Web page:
It’s always cold when—she slammed down on the thought about ghosts before it formed in her mind. She looked at the space between herself and the door, and the door and the dark, shifting shape. She could reach the door. She had to. The chair scraped across the flagstones and drowned the slap of her bare feet as she hurtled into the mill, slammed the door and rattled the bolt home.
Flexed from the hips, palms braced against the half glass door, she waited, mouth open, panting. Through the mottled glass and the wrought iron Perigourdine goose that guarded it, moonlight lit the grass beyond the bolly. Nothing moved. Her breathing slowed.
She remembered she’d seen a baseball bat by the door and groped for it without taking her gaze from the door. The smooth wooden shaft came comfortingly to her hand. Something creaked behind her. Melissa whirled on a sharp indrawn breath. The bat cocked and ready, she watched the door to the hall open."

A chilling tale, written with humour and drenched in the sights and perfumes of the rural Dordogne, a must-read for those who like a romance with a ghostly twist.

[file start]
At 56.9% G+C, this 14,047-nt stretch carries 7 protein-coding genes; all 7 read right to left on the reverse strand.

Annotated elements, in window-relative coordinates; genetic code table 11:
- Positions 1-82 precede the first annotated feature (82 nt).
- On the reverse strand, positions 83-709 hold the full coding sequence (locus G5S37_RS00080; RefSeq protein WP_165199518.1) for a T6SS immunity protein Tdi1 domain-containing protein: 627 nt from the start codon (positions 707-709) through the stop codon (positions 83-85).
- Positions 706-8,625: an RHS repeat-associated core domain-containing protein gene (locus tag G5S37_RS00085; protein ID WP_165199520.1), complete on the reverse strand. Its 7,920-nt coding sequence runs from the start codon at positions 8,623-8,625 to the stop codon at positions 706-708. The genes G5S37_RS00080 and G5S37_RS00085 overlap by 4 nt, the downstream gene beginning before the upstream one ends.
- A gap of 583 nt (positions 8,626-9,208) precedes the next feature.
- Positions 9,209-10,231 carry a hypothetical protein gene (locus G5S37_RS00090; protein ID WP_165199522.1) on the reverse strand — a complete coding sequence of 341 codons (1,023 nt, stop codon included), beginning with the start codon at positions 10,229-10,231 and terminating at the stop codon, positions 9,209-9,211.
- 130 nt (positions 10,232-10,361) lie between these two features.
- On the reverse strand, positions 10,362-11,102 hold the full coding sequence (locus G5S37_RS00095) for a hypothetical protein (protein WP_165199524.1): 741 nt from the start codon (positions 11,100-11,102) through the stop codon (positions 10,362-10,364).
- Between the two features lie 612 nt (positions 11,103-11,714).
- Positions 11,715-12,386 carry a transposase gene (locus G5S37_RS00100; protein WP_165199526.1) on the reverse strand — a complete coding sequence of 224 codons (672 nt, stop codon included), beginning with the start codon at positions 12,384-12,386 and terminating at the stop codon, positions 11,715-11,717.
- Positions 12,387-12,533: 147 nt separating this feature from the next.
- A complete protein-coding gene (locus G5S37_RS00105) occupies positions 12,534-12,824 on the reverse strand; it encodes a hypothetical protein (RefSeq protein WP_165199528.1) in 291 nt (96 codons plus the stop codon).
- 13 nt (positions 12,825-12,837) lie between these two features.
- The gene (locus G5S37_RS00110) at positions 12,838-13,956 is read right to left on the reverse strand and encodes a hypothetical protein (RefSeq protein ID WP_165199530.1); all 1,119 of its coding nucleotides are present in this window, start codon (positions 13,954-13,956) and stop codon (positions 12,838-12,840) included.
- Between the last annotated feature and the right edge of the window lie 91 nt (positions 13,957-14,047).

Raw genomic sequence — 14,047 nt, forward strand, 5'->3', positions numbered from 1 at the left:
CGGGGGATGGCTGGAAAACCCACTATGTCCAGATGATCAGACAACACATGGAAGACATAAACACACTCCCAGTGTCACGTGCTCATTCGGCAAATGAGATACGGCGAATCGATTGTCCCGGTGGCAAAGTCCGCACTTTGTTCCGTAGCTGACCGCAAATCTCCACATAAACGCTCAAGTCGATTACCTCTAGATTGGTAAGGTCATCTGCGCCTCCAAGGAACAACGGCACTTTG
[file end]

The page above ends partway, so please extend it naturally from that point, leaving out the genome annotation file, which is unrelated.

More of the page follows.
an excerpt from my book SHADOWS, available now on Kindle.

Wednesday, 12 October 2011

Lawful trods

Virginia Creeper in autumn
If the trod crossed the border, there were rules to ensure that it was a legal pursuit. An agreement drawn up in 1563 describes "a lawfull Trodd with Horn and Hound, with Hue and Cry and all other accustomed manner of fresh pursuit".

According to Walter Scott, who immersed himself in Border Lore, and possibly invented certain touches, the pursuer was obliged to carry a lighted turf on his lance-point to signify his good intentions and lawful pursuit.  It strikes me that a burning turf would not have lasted long, and might quite easily have shattered into a million bits as the rider's pony scrambled up and down hills and hopped across ditches and streams and boggy bits.

He was also supposed to report to the first person he met over the border, or to ask at the first village and seek assistance there. Early rules directed the pursuer to sseek out some local worthy and invite him to join the trod as witness that all was as it should be. I can imagine that this rule was flouted on more occasions than not, but actually impeding a trod was a serious offence. In England in the 1550s, refusal to follow a trod was punishable by death. Later this reduced to seven days imprisonment and a fine of  three shillings and four pence.